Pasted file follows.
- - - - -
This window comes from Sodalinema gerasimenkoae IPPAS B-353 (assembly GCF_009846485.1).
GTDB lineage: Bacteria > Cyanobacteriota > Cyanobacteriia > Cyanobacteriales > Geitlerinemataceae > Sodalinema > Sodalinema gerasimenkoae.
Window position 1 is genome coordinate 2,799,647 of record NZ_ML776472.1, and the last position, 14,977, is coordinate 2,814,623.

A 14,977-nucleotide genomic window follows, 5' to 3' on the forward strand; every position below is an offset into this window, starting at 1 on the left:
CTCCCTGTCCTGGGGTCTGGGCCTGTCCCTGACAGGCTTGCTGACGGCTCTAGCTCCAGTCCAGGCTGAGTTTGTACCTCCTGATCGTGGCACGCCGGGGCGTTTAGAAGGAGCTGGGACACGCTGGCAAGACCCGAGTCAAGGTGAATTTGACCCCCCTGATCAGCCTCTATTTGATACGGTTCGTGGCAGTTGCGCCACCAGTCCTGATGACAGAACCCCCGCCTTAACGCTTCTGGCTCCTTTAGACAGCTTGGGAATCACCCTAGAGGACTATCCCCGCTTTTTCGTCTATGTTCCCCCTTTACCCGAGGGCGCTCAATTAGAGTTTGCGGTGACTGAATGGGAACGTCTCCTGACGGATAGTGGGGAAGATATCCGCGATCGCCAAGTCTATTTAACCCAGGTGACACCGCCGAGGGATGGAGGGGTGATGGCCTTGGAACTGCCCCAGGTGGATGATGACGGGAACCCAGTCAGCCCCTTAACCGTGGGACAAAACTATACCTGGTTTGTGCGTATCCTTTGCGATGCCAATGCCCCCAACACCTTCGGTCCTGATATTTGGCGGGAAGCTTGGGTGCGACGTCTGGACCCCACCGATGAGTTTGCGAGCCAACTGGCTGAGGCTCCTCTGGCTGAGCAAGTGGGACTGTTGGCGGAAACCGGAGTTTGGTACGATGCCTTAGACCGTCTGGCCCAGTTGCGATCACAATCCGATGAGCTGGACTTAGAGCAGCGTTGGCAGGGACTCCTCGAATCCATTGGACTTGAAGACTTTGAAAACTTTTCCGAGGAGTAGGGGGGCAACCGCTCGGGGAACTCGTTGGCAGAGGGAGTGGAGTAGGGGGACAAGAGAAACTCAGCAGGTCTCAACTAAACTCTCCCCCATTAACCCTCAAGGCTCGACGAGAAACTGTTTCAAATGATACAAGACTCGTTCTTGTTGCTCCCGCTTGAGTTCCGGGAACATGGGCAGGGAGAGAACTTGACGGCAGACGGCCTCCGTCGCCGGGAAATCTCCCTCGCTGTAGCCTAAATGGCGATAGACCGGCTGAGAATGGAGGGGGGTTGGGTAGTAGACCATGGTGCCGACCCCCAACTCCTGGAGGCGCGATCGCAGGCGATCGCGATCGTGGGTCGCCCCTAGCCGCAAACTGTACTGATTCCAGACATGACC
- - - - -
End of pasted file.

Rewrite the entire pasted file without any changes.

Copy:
This window comes from Sodalinema gerasimenkoae IPPAS B-353 (assembly GCF_009846485.1).
GTDB lineage: Bacteria > Cyanobacteriota > Cyanobacteriia > Cyanobacteriales > Geitlerinemataceae > Sodalinema > Sodalinema gerasimenkoae.
Window position 1 is genome coordinate 2,799,647 of record NZ_ML776472.1, and the last position, 14,977, is coordinate 2,814,623.

A 14,977-nucleotide genomic window follows, 5' to 3' on the forward strand; every position below is an offset into this window, starting at 1 on the left:
CTCCCTGTCCTGGGGTCTGGGCCTGTCCCTGACAGGCTTGCTGACGGCTCTAGCTCCAGTCCAGGCTGAGTTTGTACCTCCTGATCGTGGCACGCCGGGGCGTTTAGAAGGAGCTGGGACACGCTGGCAAGACCCGAGTCAAGGTGAATTTGACCCCCCTGATCAGCCTCTATTTGATACGGTTCGTGGCAGTTGCGCCACCAGTCCTGATGACAGAACCCCCGCCTTAACGCTTCTGGCTCCTTTAGACAGCTTGGGAATCACCCTAGAGGACTATCCCCGCTTTTTCGTCTATGTTCCCCCTTTACCCGAGGGCGCTCAATTAGAGTTTGCGGTGACTGAATGGGAACGTCTCCTGACGGATAGTGGGGAAGATATCCGCGATCGCCAAGTCTATTTAACCCAGGTGACACCGCCGAGGGATGGAGGGGTGATGGCCTTGGAACTGCCCCAGGTGGATGATGACGGGAACCCAGTCAGCCCCTTAACCGTGGGACAAAACTATACCTGGTTTGTGCGTATCCTTTGCGATGCCAATGCCCCCAACACCTTCGGTCCTGATATTTGGCGGGAAGCTTGGGTGCGACGTCTGGACCCCACCGATGAGTTTGCGAGCCAACTGGCTGAGGCTCCTCTGGCTGAGCAAGTGGGACTGTTGGCGGAAACCGGAGTTTGGTACGATGCCTTAGACCGTCTGGCCCAGTTGCGATCACAATCCGATGAGCTGGACTTAGAGCAGCGTTGGCAGGGACTCCTCGAATCCATTGGACTTGAAGACTTTGAAAACTTTTCCGAGGAGTAGGGGGGCAACCGCTCGGGGAACTCGTTGGCAGAGGGAGTGGAGTAGGGGGACAAGAGAAACTCAGCAGGTCTCAACTAAACTCTCCCCCATTAACCCTCAAGGCTCGACGAGAAACTGTTTCAAATGATACAAGACTCGTTCTTGTTGCTCCCGCTTGAGTTCCGGGAACATGGGCAGGGAGAGAACTTGACGGCAGACGGCCTCCGTCGCCGGGAAATCTCCCTCGCTGTAGCCTAAATGGCGATAGACCGGCTGAGAATGGAGGGGGGTTGGGTAGTAGACCATGGTGCCGACCCCCAACTCCTGGAGGCGCGATCGCAGGCGATCGCGATCGTGGGTCGCCCCTAGCCGCAAACTGTACTGATTCCAGACATGACC